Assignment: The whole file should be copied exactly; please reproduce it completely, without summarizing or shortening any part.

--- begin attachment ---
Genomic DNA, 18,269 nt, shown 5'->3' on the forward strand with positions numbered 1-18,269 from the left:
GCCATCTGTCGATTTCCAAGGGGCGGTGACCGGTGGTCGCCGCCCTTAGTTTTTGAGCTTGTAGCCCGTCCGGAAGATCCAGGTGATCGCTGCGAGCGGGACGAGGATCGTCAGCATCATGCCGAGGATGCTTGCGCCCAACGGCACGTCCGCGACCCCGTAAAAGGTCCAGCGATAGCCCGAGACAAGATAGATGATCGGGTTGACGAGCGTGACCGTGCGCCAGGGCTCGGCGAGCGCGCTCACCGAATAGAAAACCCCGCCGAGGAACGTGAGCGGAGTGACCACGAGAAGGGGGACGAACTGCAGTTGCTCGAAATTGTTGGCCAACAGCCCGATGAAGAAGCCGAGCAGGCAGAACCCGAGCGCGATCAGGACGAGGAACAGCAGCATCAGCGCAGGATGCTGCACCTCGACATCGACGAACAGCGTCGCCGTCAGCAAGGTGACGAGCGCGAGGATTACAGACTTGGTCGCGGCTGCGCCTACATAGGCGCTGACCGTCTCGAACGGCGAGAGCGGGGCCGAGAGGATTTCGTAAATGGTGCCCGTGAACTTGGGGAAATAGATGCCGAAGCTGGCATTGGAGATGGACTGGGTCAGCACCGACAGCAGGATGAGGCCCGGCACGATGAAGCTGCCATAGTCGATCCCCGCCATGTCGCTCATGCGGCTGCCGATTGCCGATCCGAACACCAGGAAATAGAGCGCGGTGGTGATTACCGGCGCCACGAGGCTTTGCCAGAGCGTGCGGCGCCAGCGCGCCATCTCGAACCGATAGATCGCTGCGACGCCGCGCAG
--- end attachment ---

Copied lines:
Genomic DNA, 18,269 nt, shown 5'->3' on the forward strand with positions numbered 1-18,269 from the left:
GCCATCTGTCGATTTCCAAGGGGCGGTGACCGGTGGTCGCCGCCCTTAGTTTTTGAGCTTGTAGCCCGTCCGGAAGATCCAGGTGATCGCTGCGAGCGGGACGAGGATCGTCAGCATCATGCCGAGGATGCTTGCGCCCAACGGCACGTCCGCGACCCCGTAAAAGGTCCAGCGATAGCCCGAGACAAGATAGATGATCGGGTTGACGAGCGTGACCGTGCGCCAGGGCTCGGCGAGCGCGCTCACCGAATAGAAAACCCCGCCGAGGAACGTGAGCGGAGTGACCACGAGAAGGGGGACGAACTGCAGTTGCTCGAAATTGTTGGCCAACAGCCCGATGAAGAAGCCGAGCAGGCAGAACCCGAGCGCGATCAGGACGAGGAACAGCAGCATCAGCGCAGGATGCTGCACCTCGACATCGACGAACAGCGTCGCCGTCAGCAAGGTGACGAGCGCGAGGATTACAGACTTGGTCGCGGCTGCGCCTACATAGGCGCTGACCGTCTCGAACGGCGAGAGCGGGGCCGAGAGGATTTCGTAAATGGTGCCCGTGAACTTGGGGAAATAGATGCCGAAGCTGGCATTGGAGATGGACTGGGTCAGCACCGACAGCAGGATGAGGCCCGGCACGATGAAGCTGCCATAGTCGATCCCCGCCATGTCGCTCATGCGGCTGCCGATTGCCGATCCGAACACCAGGAAATAGAGCGCGGTGGTGATTACCGGCGCCACGAGGCTTTGCCAGAGCGTGCGGCGCCAGCGCGCCATCTCGAACCGATAGATCGCTGCGACGCCGCGCAG